Definitive diagnosis is based upon finding the organisms in red blood cells or a positive PCR result, which has replaced less sensitive immunologic-based tests. B. canis appear usually as single or multiple (pairs or tetrads, in so-called Maltese cross formations) large organisms in the red blood cells in smears. Red blood cells containing Babesia organisms have a density similar to that of reticulocytes, and therefore, are concentrated just below the leukocytes in a centrifuged microhematocrit tube. Low-grade parasitemia is more easily detected by examination of a buffy coat smear prepared from blood collected from small peripheral vessels, such as in the ear, than a blood smear made from a central vein (e.g. jugular vein). Babesia organisms are removed from peripheral red blood cells in the spleen, resulting in asymptomatic carriers. Before the advent of PCR testing, Greyhound blood donors used to splenectomized or treated with immunosuppressive doses of corticosteroids to detect subclinical infections. Greyhounds used to have a high prevalence of Babesia infections.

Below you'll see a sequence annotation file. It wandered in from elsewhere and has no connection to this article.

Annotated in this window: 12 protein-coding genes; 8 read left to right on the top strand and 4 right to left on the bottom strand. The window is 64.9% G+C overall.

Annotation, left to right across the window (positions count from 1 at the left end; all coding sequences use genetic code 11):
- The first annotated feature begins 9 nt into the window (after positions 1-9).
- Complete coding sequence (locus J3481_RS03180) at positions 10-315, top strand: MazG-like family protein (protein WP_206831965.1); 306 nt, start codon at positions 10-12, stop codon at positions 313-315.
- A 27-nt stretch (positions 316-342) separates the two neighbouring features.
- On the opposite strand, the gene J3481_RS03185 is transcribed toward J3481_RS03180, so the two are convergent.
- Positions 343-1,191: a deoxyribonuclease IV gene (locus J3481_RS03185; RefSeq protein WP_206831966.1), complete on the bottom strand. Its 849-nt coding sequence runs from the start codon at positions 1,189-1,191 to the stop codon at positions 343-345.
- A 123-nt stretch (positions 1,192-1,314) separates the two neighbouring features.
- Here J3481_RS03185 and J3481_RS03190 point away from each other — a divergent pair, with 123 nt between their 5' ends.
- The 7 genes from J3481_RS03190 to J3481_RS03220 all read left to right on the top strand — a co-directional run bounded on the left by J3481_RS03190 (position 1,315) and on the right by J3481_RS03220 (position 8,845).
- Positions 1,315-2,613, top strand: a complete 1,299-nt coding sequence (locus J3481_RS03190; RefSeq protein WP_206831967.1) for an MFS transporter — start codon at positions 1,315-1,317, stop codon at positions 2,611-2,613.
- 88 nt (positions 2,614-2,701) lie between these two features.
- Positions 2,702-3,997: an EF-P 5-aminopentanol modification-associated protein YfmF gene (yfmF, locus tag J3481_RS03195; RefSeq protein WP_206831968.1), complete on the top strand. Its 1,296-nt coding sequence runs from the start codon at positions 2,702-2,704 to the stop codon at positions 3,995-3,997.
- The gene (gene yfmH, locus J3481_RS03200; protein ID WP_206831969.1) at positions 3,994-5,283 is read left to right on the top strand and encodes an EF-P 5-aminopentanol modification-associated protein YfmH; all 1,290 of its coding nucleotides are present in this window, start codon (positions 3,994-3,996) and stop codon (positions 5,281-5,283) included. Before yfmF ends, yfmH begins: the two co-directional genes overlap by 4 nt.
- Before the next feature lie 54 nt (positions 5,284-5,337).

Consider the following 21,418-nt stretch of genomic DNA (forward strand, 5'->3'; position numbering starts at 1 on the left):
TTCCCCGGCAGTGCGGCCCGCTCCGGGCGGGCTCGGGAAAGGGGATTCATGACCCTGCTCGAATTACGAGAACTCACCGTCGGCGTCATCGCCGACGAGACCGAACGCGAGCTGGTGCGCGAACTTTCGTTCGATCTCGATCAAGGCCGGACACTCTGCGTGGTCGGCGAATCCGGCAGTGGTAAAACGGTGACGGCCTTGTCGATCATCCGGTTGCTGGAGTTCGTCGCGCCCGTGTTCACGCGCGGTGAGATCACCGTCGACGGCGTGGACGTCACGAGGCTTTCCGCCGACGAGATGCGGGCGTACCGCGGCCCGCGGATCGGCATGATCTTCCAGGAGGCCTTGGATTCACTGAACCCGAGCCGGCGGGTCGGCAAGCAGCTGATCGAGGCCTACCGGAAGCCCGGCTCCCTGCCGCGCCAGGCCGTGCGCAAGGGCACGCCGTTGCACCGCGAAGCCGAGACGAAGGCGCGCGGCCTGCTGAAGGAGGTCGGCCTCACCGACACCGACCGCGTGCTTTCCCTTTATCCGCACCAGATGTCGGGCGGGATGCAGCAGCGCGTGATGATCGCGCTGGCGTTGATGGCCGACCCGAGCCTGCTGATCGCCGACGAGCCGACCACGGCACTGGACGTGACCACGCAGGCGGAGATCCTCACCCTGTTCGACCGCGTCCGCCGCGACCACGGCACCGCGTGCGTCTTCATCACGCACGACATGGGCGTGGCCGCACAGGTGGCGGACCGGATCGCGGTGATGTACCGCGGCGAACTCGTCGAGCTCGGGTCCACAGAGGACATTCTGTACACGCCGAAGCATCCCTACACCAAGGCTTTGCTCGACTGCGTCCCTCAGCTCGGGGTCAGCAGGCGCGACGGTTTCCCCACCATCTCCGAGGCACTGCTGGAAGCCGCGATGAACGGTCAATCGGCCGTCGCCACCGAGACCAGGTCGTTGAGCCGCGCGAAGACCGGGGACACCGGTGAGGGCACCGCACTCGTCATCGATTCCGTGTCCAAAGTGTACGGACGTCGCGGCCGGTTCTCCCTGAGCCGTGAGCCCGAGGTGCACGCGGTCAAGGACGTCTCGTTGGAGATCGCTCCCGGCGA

Babesia gibsoni

In comparison to Babesia canis, this organism is much smaller and forms rings with a dark nucleus on one side in the red blood cell. They can be readily missed on cursory blood smear examination.


Babesia felis is a rare parasite that can produce a regenerative anemia, lethargy and anorexia in cats. The parasite is very small and quite difficult to visualize. Affected cats can be icteric and hyperglobulinemic.